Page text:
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Florida schools roundup: Teacher bonuses suit, school security and more

Teacher bonuses: A legal challenge to the state’s Best & Brightest teacher bonuses program is scheduled for a mediation session Nov. 13 in Tallahassee. Teachers and a teachers union sued the Florida Department of Education over the program, claiming it discriminates against teachers by age and race in part because it relies on college entry exam scores, which many teachers don’t have. If no settlement can be reached after mediation, the case could go to trial in early February. Gradebook.

School security: Schools in Florida are bolstering security with a mixture of new technology and old-school personal relationships. School resource officers chat with students and give fist bumps, rattle door handles to make sure they’re locked and mentor struggling students, but also use apps to follow leads about threats and monitor social media. Orlando Sentinel. Charlotte Sun. Alan Hall, a charter high school principal in Jacksonville, is one of the first school employees to graduate from the Duval County sheriff’s guardian training program and is now carrying a gun in the halls of San Jose Academy & Preparatory High School. “I’ve always worried, ‘Oh my gosh, what would happen?’ How am I going to put myself in those principals’ shoes that have actually had to live this? And I say, now, I at least have a chance to do something about it,” Hall says. WJAX.

State rank for teachers: Florida is one of the worst states in the country for teachers, according to the latest rankings from the personal finance website WalletHub. Florida ranks 47th out of 50 in the survey, which considers annual salaries, teacher turnover, pupil-teacher ratios and per-pupil spending and more. Florida ranks 25th in starting teacher salaries, with an average of $37,405 in the 2016-2017 school year, but 46th in average salary at $49,400. The national average is $58,950. Florida Phoenix. Sarasota Herald-Tribune.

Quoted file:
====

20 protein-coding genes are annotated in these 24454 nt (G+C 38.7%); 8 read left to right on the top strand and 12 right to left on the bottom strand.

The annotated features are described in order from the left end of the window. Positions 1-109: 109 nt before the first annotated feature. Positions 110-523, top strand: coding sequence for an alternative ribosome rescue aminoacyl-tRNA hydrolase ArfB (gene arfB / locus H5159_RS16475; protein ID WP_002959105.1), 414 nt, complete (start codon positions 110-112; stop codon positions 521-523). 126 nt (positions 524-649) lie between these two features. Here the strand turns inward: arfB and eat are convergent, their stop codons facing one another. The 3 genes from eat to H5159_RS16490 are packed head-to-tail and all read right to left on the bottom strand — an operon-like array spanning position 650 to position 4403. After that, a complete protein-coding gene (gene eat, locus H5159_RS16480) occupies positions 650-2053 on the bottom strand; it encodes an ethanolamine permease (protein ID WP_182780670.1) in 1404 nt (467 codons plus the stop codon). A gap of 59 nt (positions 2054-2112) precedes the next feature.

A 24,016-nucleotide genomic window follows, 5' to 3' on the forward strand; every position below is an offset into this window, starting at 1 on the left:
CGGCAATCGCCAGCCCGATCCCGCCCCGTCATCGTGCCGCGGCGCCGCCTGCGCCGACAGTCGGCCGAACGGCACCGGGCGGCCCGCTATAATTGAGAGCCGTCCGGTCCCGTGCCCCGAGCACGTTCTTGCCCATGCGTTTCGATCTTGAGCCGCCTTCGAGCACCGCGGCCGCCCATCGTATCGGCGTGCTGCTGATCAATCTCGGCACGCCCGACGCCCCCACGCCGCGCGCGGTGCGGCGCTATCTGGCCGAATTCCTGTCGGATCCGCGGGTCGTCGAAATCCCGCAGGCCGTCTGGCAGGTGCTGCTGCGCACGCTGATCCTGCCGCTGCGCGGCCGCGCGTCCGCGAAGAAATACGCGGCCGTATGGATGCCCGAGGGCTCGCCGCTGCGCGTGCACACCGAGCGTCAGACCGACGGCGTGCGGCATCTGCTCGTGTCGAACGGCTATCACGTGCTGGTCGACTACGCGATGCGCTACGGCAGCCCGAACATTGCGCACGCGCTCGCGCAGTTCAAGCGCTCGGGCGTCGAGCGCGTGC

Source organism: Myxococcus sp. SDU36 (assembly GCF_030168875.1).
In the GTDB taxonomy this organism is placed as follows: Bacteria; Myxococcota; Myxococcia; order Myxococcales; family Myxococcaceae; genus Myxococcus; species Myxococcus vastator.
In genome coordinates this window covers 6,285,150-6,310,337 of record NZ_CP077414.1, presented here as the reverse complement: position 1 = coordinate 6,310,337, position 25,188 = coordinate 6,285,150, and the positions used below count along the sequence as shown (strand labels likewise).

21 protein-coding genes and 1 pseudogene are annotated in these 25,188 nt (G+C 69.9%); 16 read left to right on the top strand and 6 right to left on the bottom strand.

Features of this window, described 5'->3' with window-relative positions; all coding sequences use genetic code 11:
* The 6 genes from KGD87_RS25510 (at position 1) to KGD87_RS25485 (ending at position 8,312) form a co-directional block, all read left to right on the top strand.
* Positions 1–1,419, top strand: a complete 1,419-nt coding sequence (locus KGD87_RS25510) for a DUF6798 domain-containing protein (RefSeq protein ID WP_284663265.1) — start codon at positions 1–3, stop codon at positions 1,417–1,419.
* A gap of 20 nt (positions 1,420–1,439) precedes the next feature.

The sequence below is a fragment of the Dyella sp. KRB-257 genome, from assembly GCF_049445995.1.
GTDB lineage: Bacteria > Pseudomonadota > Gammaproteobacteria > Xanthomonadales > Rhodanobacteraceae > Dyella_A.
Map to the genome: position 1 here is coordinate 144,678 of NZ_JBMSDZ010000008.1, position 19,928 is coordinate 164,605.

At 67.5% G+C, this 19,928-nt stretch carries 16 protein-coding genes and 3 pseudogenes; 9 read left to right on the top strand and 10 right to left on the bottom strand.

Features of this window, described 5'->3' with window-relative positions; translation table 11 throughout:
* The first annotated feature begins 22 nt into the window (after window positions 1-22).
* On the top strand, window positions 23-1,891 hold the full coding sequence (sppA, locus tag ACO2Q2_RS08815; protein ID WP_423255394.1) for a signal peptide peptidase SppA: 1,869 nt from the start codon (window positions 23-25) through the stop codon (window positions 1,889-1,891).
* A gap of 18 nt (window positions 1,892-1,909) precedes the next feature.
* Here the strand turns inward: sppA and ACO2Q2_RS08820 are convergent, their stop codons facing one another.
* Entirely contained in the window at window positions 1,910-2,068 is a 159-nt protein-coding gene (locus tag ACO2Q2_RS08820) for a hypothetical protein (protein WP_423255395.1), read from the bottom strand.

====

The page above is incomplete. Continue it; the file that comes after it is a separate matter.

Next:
Education and politics: In an education ad for his U.S. Senate campaign, Republican Gov. Rick Scott is misstating the national ranking of Florida students for 4th-grade reading and math test scores and 8th-grade reading results. Scott says students are first in the country in those categories on the 2017 National Assessment of Education Progress tests. They aren’t. Florida 4th-graders are fifth in reading and seventh in math, and 8th-graders are 25th in reading. Scott is challenging Democratic incumbent Sen. Bill Nelson. Orlando Sentinel. Vocational programs are likely to expand in Florida schools regardless of who wins the governor’s race between Republican Ron DeSantis and Democrat Andrew Gillum. WFSU.

Tax oversight board: Hillsborough County Sheriff Chad Chronister agrees to join the committee that will provide oversight for the school district’s spending of money raised from an increase of a half-cent in the sales tax if voters approve the measure Nov. 6. The referendum would raise an estimated $1.31 billion over 10 years for capital needs, such as new air-conditioning in schools. Chronister would be the vice chair of the seven-member committee. Former USF president Betty Castor has been named the chairwoman. Gradebook.